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Former Georgian minister ‘beaten and threatened with rape’ by chief prosecutor

1 October 2018
Olympus Director Aleksandre Khachishvili and former Sports Minister Levan Kipiani (Screenshot/Rustavi 2)

Georgia’s former Sports Minister Levan Kipiani was kidnapped, beaten, and threatened to have his ‘honour violated’, over pressure being applied to Omega Group in 2016, the company’s owner and founder Zaza Okuashvili has alleged in an interview with Rustavi 2. Omega Group owns popular TV station Iberia TV.

Rustavi 2, an opposition-leaning TV channel, accused former Georgian Chief Prosecutor Otar Partskhaladze of taking Kipiani to a basement where he was stripped and threatened with rape. Speaking from London, Okuashvili said he hired Kipiani to communicate with the government.

In the interview, which aired on Sunday, Okuashvili said pressure from the government began after he asked Georgian Dream party chairman Bidzina Ivanishvili to help solve his business problems. The government has said Omega Group owes around ₾50 million ($19 million) in unpaid taxes.

The businessman alleged Ivanishvili used his company’s vulnerable position and tried to extort money from him by ‘delegating’ the issue to the former Chief Prosecutor. He said he was later called to meet Partskhaladze, who was accompanied by armed men and ‘probably under the influence of drugs’. Okuashvili claimed Partskhaladze demanded he pay ₾4 million ($1.8 million) to Ivanishvili to make the problem go away.

He said he refused to pay anything at that time, and tried to find out if the demand had really come from Ivanishvili, requesting that Kipiani find out for him. According to Okuashvili, Kipiani contacted then–Prime Minister Giorgi Kvirikashvili, who in turn enquired with Ivanishvili.

Okuashvili said Partskhaladze was unhappy with Kipiani for contacting the Prime Minister, and this was the reason for threatening him. He said Kipani was unreachable for the entire night, and ‘wanted to kill himself’ after the ordeal.

In the interview, Okuashvili claimed the meeting with Ivanishvili eventually took place in April 2016, and that Kipiani and then–Business Ombudsman Giorgi Gakharia (currently the Interior Minister), were present.

According to Okuashvili, Ivanishvili held up four fingers during the meeting, later verbally confirming he wanted the businessman to give up ₾4 million ($1.8 million). Okuashvili said Ivanishvili asked him to finance the Alliance of Patriots party.

In an audio recording aired by Rustavi 2 earlier on Sunday evening, a man identified as Okuashvili makes several clear references to Kipiani’s kidnapping, and a person identified as Kipiani does not challenge that it had happened.

On 1 October, a spokesperson for Kipiani refuted authenticity of the audio recordings.

‘Pressure’ on TBC Bank

In the same TV interview, Okuashvili also claimed that he eventually gave up ₾4 million to ‘Ivanishvili and his people’. The businessman said he put the money on an account belonging to Olympus — an offshore company he registered the day before.

According to Okuashvili, TBC Bank was personally pressured by now–Interior Minister Giorgi Gakharia to cash the money from Olympus’s account despite limits on withdrawals for new companies and companies registered abroad. He said the CEO of TBC Bank, Vakhtang Butskhrikidze was personally involved in making sure the withdrawal happened. TBC Bank denied Okuashvili’s story and threatened to sue him for slander.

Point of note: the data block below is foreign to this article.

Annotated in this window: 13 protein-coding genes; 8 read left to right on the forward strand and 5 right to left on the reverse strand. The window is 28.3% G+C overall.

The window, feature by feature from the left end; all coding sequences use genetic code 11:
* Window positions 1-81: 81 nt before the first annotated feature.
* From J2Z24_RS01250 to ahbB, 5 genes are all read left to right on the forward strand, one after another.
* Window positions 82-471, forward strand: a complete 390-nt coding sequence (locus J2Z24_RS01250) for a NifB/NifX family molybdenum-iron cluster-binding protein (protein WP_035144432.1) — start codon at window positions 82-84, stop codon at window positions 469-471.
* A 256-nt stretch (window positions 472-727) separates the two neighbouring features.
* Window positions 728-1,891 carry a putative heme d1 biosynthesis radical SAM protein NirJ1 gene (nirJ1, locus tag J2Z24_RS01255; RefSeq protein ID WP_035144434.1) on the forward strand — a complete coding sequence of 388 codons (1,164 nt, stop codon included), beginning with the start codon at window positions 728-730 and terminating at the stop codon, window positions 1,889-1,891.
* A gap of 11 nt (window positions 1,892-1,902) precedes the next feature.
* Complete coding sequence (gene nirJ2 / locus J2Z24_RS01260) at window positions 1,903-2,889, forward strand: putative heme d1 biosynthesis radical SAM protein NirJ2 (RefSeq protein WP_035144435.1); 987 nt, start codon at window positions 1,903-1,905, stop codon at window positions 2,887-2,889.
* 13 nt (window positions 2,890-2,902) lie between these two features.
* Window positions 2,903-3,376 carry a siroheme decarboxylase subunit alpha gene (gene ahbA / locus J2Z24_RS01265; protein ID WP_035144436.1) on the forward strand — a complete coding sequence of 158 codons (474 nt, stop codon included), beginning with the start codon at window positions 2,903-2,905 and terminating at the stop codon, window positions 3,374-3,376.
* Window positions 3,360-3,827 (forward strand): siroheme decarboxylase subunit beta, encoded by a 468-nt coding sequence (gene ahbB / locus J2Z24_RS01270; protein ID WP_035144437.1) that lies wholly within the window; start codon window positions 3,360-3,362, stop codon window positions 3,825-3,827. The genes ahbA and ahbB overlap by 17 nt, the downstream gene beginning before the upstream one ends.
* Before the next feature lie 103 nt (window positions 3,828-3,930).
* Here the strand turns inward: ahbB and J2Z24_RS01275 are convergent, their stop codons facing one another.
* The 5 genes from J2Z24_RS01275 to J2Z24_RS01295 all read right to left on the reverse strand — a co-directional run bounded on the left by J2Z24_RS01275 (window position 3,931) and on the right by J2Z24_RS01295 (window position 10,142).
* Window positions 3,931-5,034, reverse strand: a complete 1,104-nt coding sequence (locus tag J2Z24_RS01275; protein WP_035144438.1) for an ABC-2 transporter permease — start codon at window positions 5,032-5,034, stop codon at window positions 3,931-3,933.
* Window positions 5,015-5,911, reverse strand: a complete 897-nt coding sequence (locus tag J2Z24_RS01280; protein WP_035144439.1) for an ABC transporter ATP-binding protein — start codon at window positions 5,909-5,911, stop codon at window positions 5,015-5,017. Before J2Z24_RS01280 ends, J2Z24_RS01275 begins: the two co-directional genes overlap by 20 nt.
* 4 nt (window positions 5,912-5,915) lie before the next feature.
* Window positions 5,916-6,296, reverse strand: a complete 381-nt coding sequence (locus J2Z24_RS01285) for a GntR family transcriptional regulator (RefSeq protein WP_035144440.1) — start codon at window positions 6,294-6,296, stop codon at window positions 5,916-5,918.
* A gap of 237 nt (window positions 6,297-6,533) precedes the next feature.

On Monday, Rustavi 2 aired pictures allegedly showing Olympus Director Aleksandre Khachishvili accompanied by Levan Kipiani in the hall of TBC Bank’s main branch, and then also outside the building ‘handing over the money to armed men’.

According to receipts obtained by Netgazeti, the withdrawal happened outside the bank’s working hours.

In the interview, Okuashvili claimed handing over the money was a ‘trap’ for the racketeers — something he could later use to substantiate his claims.

Georgian Dream denies accusations

At a party meeting on Monday, Georgian Dream leaders dismissed Okuashvili’s allegations. Bidzina Ivanishvili and Giorgi Gakharia confirmed they met with Okuashvili, but said it was about helping a businessman who had unpaid tax problems.

Prime Minister Mamuka Bakhtadze also rebuffed Okuashvili’s claims and said that ‘a tobacco company risking the operation of the media by not paying taxes’ was ‘unacceptable’. But Bakhtadze also added that there no one was ‘untouchable’ in Georgia and that the Prosecutor’s Office was investigating the allegations.

On Monday, the Prosecutor’s Office told Georgian news agency InterPressNews that all allegations circulating in the media would be investigated.

Also on Monday, 13 local non-governmental organisations put out a joint statement saying that the scandal ‘suggests the country's democracy is in deep crisis’, and suffers from ‘elite corruption’ and ‘informal, clan-based rule’.

Secret recordings

Sunday’s airing of a conversation allegedly between Kipiani and Okuashvili was the third in a series of potentially incriminating recordings aired by Rustavi 2.

In the first recording, released on 10 September, a person identified as Kipiani is heard delivering demands from Bidzina Ivanishvili for Okuashvili to hand over $2 million, as well as to give up Iberia TV in exchange for writing off the company’s tax debts.

On 21 September, Rustavi 2 aired a second recording allegedly between the same two men in which a man identified as Kipiani tells Okuashvili to give him three cars for Dimitri Kumsishvili and Nodar Khaduri, both former Finance Ministers of Georgia.

[Read on OC Media: Secret audio recordings suggest racket in Georgian Government]

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